Good news for city dwellers! the benefits of being outside in a green area were present, whether the participants were in a city park or a remote rural setting.

There are all sorts of ways to incorporate green time into your day, from a gentle stroll to something more adventurous. Here is a list of some activities you can do to while you are spending time in nature.

1. A stroll or gentle walk

2. Bike riding

3. Inline skating / skateboarding

4. Horseback riding

5. Growing a garden

6. Hiking

7. Canoeing

8. Fishing

9. Running

10. Flying a kite

11. Camping

12. Gardening

13. Yoga or Tai Chi (outside)

14. Bird watching

15. Walking your dog

 

Depending on where you live and your lifestyle, some of these activities, you will only be able to do at the weekend, while others are more accessible and you can do them every day. If you aren’t used to being outside in a green setting, slowly integrate it into your life, until its part of your daily routine.

Remember, its important to be in a green setting and not just outside: The greener and more natural the environment, the bigger the reduction in ADHD symptoms.


Action Steps for Spending Time in Nature

1.     Have at least 20 minutes of green time a day (but there is no maximum).

2.     Try every item on the list once, just for fun.

3.     On days that you aren’t able to go outside, notice and compare how you feel and function to those days that you are outside.

How do you spend time in nature?

 

7 Ways Your Kitchen Timer Helps Your Productivity


A timer seems to be such a simple tool, that it is easy to overlook it in the hunt for a more complex solution. However, a simple kitchen timer can be your biggest friend and productivity partner.

Here are 7 ways your timer can help you

 

1.     Stops Procrastination

If you are feeling resistance to starting a task, set your timer for 5 minutes and say to yourself, I will just do it for 5 minutes, you can do anything for 5 minutes. Even the most boring, difficult or scary task.

When the timer goes off, you will probably feel a little annoyed because you were just getting into a groove. Next, set your timer for 10 minutes. Then, 15. Continue to increase the time by 5 minutes until you get to 30 minutes. If at any point you start feeling any reluctance or anxiety, then go back to 5 minutes again.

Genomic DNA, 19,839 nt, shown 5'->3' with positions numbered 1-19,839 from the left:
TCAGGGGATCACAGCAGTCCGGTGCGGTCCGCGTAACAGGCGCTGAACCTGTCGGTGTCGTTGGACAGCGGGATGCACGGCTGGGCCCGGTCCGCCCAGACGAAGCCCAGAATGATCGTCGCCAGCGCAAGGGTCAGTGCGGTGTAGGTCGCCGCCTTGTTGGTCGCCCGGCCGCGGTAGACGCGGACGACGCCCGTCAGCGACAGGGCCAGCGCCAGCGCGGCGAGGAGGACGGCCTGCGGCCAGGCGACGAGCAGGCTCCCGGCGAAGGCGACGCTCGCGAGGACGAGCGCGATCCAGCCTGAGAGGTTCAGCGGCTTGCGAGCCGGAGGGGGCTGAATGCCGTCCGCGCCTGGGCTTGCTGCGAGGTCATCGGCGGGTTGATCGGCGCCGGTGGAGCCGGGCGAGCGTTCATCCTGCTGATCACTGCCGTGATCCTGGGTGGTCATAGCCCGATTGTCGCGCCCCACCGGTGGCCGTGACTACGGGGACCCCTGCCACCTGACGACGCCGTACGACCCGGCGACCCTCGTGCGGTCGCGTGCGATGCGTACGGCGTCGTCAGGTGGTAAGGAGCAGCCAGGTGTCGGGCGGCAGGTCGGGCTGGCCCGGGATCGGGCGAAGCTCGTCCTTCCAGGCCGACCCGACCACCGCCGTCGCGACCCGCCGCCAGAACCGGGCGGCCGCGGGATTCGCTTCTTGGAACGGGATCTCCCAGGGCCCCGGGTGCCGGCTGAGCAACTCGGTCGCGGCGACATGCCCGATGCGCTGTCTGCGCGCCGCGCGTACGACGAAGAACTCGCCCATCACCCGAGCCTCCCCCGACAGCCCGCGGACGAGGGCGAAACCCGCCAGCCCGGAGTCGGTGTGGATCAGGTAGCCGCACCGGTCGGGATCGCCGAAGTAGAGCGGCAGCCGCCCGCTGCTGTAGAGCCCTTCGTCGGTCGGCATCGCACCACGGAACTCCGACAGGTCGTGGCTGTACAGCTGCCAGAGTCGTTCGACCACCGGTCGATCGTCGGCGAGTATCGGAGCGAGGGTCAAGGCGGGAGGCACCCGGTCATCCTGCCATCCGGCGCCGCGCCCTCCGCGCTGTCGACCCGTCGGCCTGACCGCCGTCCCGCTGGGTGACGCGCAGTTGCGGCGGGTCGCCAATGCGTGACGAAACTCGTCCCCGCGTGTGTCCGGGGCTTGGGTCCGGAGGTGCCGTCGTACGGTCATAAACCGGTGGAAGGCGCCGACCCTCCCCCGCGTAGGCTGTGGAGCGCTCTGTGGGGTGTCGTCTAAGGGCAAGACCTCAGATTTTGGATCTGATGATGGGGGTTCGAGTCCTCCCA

2.     Stops You from Feeling Overwhelmed

Working in shorttimed segments feels ‘doable. The stress and overwhelming feeling of not knowing where to start melts away. In the same way that a journey of a 1000 miles starts with one step. The way out of your overwhelm starts with 5 minutes.

 

3.     Keeps You Focused

If you are prone to jumping up every time to think of something, then your timer helps you to stay focused and on task. Any tasks that come to mind before the timer rings, write them down on a pad of paper besides you and promise you will take care of them later. The more you use your timer, the less you will think of other things while you are working on a task.

 

4.     Gives You a Sense of Accomplishment

Every time your timer goes off, you feel a sense of accomplishment; which is great because then, you get a shot of dopamine and feel motivated to do more. If you are working on a large project, where the finish line is far away in the distance, the timer provides pit stops along the way, where you get to feel proud of what you have done.

 

5.     Stops You from Feeling Scattered

If you look at your doto list and it is full of little unrelated tasks, your day can pass by and even though you are crossing things off, you feel scattered and unproductive. A timer gives your day structure. Look at your list and decide which tasks you are going to do in the next 30 minutes. Set your timer and work on those things. When the timer rings, have a mini break and set your goal for the next 30 minutes.

 

6.     Turn Tasks into a Game

When you are faced with boring tasks, using a timer can turn things into a game. Estimate how long you think something will take you, then set your timer and see if you can complete the task (without compromising your standards) in the time allotted or less. You can do this for anything: from paying a bill, to putting away your groceries.

 

7.     Helps You Get Your Housework Done

Your timer will help you with your housework too. Almost everyone I know with ADHD hates housework, but with your timers help, you can turn it into a fun game.

 

How do you use your timer?